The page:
The Sky at Night TV show, past, present and future
Inside the Sky at Night
In May’s episode of The Sky at Night, Craig Hardgrove introduced us to the LunaH-Map orbiter, which will soon be mapping ice in the lunar pole
Back in July 2021, my wife and two kids dropped me off at work so I could pick up the LunaH-Map orbiter, pack it up into a case, board a plane and deliver it to NASA’s Kennedy Space Center to be loaded onto the Space Launch System (SLS) rocket. My special delivery, the LunaH-Map (Lunar Polar Hydrogen Mapper), is actually about the size of a large breakfast cereal box. It is a lunar orbiter that will be launched on the same rocket as the Artemis mission and will make maps of the water-ice across the Moon’s south pole.
The LunaH-Map is unique. It has a body made primarily of a light aluminium alloy, with lots of holes to reduce its mass. While its eyes are made of neutron sensitive crystals that burst with colour in the presence of a neutron or gamma ray, its solar panels absorb all the sunlight that touches them in order to create power. The LunaH-Map communicates using a deep-space radio transceiver and gets around using heated iodine molecules, accelerated out from its back. It’s not healthy to anthropomorphise a spacecraft too much, but the LunaH-Map is almost the same size and weight as my real kids, so it’s hard not to make a comparison! I felt like a proud dad when I took off the last ‘remove-before-flight’ plug and placed it into the SLS a year ago.
Getting a mission off the ground
However, the journey began back in 2014, when I put in the proposal. I was four years out of my PhD and wondering why my career hadn’t taken off. After several attempts at getting funding that went nowhere, I gave it one last-ditch effort –a complete planetary mission proposal from start to end. The mission became LunaH-Map and to almost everyone’s surprise, it was selected by NASA for their Small Innovative Missions for Planetary Exploration programme. In the noments after I found this out I was both elated and terrified. The mission had just a small per cent of a usual planetary budget, raising a host of questions about how we would pull it off. would love to say that I had answers to those questions, but in hindsight, I think it takes someone with less experience and a willingness to learn to drive missions forward in these scenarios.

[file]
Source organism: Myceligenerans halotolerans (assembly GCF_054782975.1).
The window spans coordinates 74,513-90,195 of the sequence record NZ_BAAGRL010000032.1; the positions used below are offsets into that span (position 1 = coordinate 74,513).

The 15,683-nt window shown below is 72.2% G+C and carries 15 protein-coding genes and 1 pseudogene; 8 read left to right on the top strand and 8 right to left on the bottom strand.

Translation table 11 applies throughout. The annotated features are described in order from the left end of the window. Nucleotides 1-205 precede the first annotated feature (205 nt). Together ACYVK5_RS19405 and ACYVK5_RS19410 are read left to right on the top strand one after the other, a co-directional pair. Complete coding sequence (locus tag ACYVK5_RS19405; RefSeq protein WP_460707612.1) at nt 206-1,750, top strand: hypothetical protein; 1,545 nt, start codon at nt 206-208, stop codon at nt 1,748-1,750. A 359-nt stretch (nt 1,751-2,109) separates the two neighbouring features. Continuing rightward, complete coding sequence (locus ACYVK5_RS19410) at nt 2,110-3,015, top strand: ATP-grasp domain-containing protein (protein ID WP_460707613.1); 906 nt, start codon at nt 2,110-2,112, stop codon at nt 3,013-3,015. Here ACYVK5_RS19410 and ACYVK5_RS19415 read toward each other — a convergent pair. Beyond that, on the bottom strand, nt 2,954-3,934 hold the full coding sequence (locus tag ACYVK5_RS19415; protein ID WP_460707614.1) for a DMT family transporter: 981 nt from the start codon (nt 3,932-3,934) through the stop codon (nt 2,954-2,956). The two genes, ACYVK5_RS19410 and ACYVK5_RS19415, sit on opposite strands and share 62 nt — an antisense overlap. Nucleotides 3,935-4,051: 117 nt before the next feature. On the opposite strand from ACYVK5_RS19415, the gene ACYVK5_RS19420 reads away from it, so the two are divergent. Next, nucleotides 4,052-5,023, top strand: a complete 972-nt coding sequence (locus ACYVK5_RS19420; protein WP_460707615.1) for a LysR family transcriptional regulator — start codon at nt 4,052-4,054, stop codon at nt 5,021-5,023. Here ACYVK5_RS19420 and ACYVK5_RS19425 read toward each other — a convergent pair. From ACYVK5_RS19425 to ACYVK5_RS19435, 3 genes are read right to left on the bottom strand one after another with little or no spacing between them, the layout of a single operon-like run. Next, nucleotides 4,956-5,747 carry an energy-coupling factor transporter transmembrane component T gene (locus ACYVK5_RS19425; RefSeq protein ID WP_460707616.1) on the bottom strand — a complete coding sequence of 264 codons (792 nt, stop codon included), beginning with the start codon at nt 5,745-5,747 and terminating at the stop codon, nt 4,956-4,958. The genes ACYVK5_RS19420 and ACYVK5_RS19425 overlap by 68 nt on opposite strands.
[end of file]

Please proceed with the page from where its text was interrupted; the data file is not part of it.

All the technologies that enable LunaH-Map’s scientific measurements were developed over the past seven years, and the spacecraft was assembled in the clean rooms at Arizona State University in early 2021.
As LunaH-Map was a small mission with a small team, I’ve had to spend time handling not only the scientific aspects of the mission, but management, system engineering, navigation, operations, sub-contractor relationships and licensing – the list goes on.
In some ways a new mission like this needed someone a bit naïve, and I’m happy to be the guinea pig for NASA as we figure out together how to make these very small, high-risk, high-reward missions a reality in the future. All that said, I think we did a great job with the resources we had. The spacecraft we delivered to NASA is in great shape and is capable of completing its scientific mission at the Moon.
I could not be happier because, in a few short months, the LunaH-Map orbiter – strapped to a 5.75 million pound rocket capable of 8.8 million pounds of thrust – will be launched to the Moon, accelerating from Earth at over 4G.
Craig Hardgrove is an Assistant Professor at Arizona State University and the Principal Investigator of the LunaH-Map mission
Looking back: The Sky at Night
6 June 1981
On the 6 June 1981 episode of The Sky at Night, Patrick Moore was joined by planetary scientist Garry Hunt to discuss an event that wasn’t to happen for another eight years – Voyager 2’s encounter with Neptune.
At the time, Voyager 1 had already flown past Jupiter and Saturn, while Voyager 2 was due to encounter Uranus in 1986 and Neptune in 1989. Back then, Neptune was an unknown: just a distant dot in the sky barely visible to the naked eye, which had never had close-up analysis. Itwas so faint that it wasn’t discovered until 1781, when astronomer William Herschel mistook it for a comet, only realising he had found a new member of the Solar System two years later.
It wasn’t until 25 August 1989, when Voyager 2 flew past Neptune, that we were able to get our first real look at the distant planet – an encounter which revealed more than a few surprises. Rather than the calm, frigid ice giant that was expected, Voyager 2 revealed several dark spots in the planet’s blue atmosphere, where storms blew with some of the fastest winds measured in the entire Solar System. Wind speeds were found to be as high as 2,500km/h.
Although Voyager 2 remains the only mission to have visited Neptune, improvements to ground and spacebased telescopes mean that we have been able to keep track of the planet from afar as it makes its 165-year journey around the Sun.
The Astronomer Royal at 80
Professor Martin Rees has held the position of the UK’s Astronomer Royal since 1995. Today, he is known as a worldwide authority on the subjects of cosmology, the future of spaceflight and the prospect of finding life beyond Earth. To celebrate his 80th birthday, in this episode he looks back over the biggest discoveries and achievements over 50 years of astronomy.
BBC Four, 13 June, 10pm (first repeat BBC Four, 16 June, time tbc)
Check www.bbc.co.uk/skyatnight for more up-to-date information